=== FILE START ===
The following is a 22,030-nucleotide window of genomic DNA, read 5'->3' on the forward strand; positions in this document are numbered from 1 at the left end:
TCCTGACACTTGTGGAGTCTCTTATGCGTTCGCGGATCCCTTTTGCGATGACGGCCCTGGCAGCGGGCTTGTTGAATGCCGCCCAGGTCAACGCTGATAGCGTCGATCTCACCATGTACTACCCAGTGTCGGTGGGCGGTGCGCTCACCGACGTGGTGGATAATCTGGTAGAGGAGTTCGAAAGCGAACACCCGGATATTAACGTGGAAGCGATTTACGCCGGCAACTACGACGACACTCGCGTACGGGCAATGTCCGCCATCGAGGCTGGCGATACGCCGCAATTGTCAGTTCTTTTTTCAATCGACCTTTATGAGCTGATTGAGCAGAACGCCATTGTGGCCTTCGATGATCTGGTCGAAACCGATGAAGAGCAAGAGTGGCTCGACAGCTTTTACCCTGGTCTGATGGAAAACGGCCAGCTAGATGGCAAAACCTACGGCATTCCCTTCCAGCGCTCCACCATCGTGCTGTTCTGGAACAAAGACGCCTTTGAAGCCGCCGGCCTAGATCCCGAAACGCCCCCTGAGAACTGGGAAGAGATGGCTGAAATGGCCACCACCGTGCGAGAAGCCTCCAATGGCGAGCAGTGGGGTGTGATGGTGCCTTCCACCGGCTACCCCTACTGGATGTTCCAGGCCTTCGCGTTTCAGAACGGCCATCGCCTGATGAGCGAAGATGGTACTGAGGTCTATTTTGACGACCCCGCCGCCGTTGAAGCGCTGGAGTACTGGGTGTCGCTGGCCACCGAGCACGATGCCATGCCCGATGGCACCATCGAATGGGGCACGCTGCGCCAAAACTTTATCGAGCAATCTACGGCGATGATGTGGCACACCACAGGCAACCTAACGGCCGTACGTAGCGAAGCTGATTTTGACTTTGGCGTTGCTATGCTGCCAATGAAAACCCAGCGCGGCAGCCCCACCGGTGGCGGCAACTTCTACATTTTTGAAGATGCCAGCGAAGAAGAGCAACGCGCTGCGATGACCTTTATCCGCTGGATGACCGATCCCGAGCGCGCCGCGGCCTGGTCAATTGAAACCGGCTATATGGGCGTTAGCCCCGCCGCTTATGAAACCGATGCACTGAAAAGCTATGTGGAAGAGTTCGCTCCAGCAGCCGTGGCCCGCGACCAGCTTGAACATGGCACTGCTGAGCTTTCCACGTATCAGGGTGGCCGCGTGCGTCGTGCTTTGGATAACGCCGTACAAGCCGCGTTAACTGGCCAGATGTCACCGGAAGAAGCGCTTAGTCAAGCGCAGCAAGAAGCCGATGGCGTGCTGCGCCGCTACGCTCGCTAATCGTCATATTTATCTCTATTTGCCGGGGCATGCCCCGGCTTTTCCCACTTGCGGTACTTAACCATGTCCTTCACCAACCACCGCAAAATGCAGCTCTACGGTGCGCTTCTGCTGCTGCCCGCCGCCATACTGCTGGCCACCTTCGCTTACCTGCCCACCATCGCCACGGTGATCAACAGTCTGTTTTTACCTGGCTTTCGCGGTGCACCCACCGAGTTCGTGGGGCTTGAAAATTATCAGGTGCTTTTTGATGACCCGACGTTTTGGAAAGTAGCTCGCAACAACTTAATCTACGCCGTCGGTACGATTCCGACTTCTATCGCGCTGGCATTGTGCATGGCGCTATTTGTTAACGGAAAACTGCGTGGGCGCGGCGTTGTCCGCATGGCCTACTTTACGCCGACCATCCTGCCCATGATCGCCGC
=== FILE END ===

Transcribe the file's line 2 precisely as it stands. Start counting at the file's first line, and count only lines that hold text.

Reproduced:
TCCTGACACTTGTGGAGTCTCTTATGCGTTCGCGGATCCCTTTTGCGATGACGGCCCTGGCAGCGGGCTTGTTGAATGCCGCCCAGGTCAACGCTGATAGCGTCGATCTCACCATGTACTACCCAGTGTCGGTGGGCGGTGCGCTCACCGACGTGGTGGATAATCTGGTAGAGGAGTTCGAAAGCGAACACCCGGATATTAACGTGGAAGCGATTTACGCCGGCAACTACGACGACACTCGCGTACGGGCAATGTCCGCCATCGAGGCTGGCGATACGCCGCAATTGTCAGTTCTTTTTTCAATCGACCTTTATGAGCTGATTGAGCAGAACGCCATTGTGGCCTTCGATGATCTGGTCGAAACCGATGAAGAGCAAGAGTGGCTCGACAGCTTTTACCCTGGTCTGATGGAAAACGGCCAGCTAGATGGCAAAACCTACGGCATTCCCTTCCAGCGCTCCACCATCGTGCTGTTCTGGAACAAAGACGCCTTTGAAGCCGCCGGCCTAGATCCCGAAACGCCCCCTGAGAACTGGGAAGAGATGGCTGAAATGGCCACCACCGTGCGAGAAGCCTCCAATGGCGAGCAGTGGGGTGTGATGGTGCCTTCCACCGGCTACCCCTACTGGATGTTCCAGGCCTTCGCGTTTCAGAACGGCCATCGCCTGATGAGCGAAGATGGTACTGAGGTCTATTTTGACGACCCCGCCGCCGTTGAAGCGCTGGAGTACTGGGTGTCGCTGGCCACCGAGCACGATGCCATGCCCGATGGCACCATCGAATGGGGCACGCTGCGCCAAAACTTTATCGAGCAATCTACGGCGATGATGTGGCACACCACAGGCAACCTAACGGCCGTACGTAGCGAAGCTGATTTTGACTTTGGCGTTGCTATGCTGCCAATGAAAACCCAGCGCGGCAGCCCCACCGGTGGCGGCAACTTCTACATTTTTGAAGATGCCAGCGAAGAAGAGCAACGCGCTGCGATGACCTTTATCCGCTGGATGACCGATCCCGAGCGCGCCGCGGCCTGGTCAATTGAAACCGGCTATATGGGCGTTAGCCCCGCCGCTTATGAAACCGATGCACTGAAAAGCTATGTGGAAGAGTTCGCTCCAGCAGCCGTGGCCCGCGACCAGCTTGAACATGGCACTGCTGAGCTTTCCACGTATCAGGGTGGCCGCGTGCGTCGTGCTTTGGATAACGCCGTACAAGCCGCGTTAACTGGCCAGATGTCACCGGAAGAAGCGCTTAGTCAAGCGCAGCAAGAAGCCGATGGCGTGCTGCGCCGCTACGCTCGCTAATCGTCATATTTATCTCTATTTGCCGGGGCATGCCCCGGCTTTTCCCACTTGCGGTACTTAACCATGTCCTTCACCAACCACCGCAAAATGCAGCTCTACGGTGCGCTTCTGCTGCTGCCCGCCGCCATACTGCTGGCCACCTTCGCTTACCTGCCCACCATCGCCACGGTGATCAACAGTCTGTTTTTACCTGGCTTTCGCGGTGCACCCACCGAGTTCGTGGGGCTTGAAAATTATCAGGTGCTTTTTGATGACCCGACGTTTTGGAAAGTAGCTCGCAACAACTTAATCTACGCCGTCGGTACGATTCCGACTTCTATCGCGCTGGCATTGTGCATGGCGCTATTTGTTAACGGAAAACTGCGTGGGCGCGGCGTTGTCCGCATGGCCTACTTTACGCCGACCATCCTGCCCATGATCGCCGC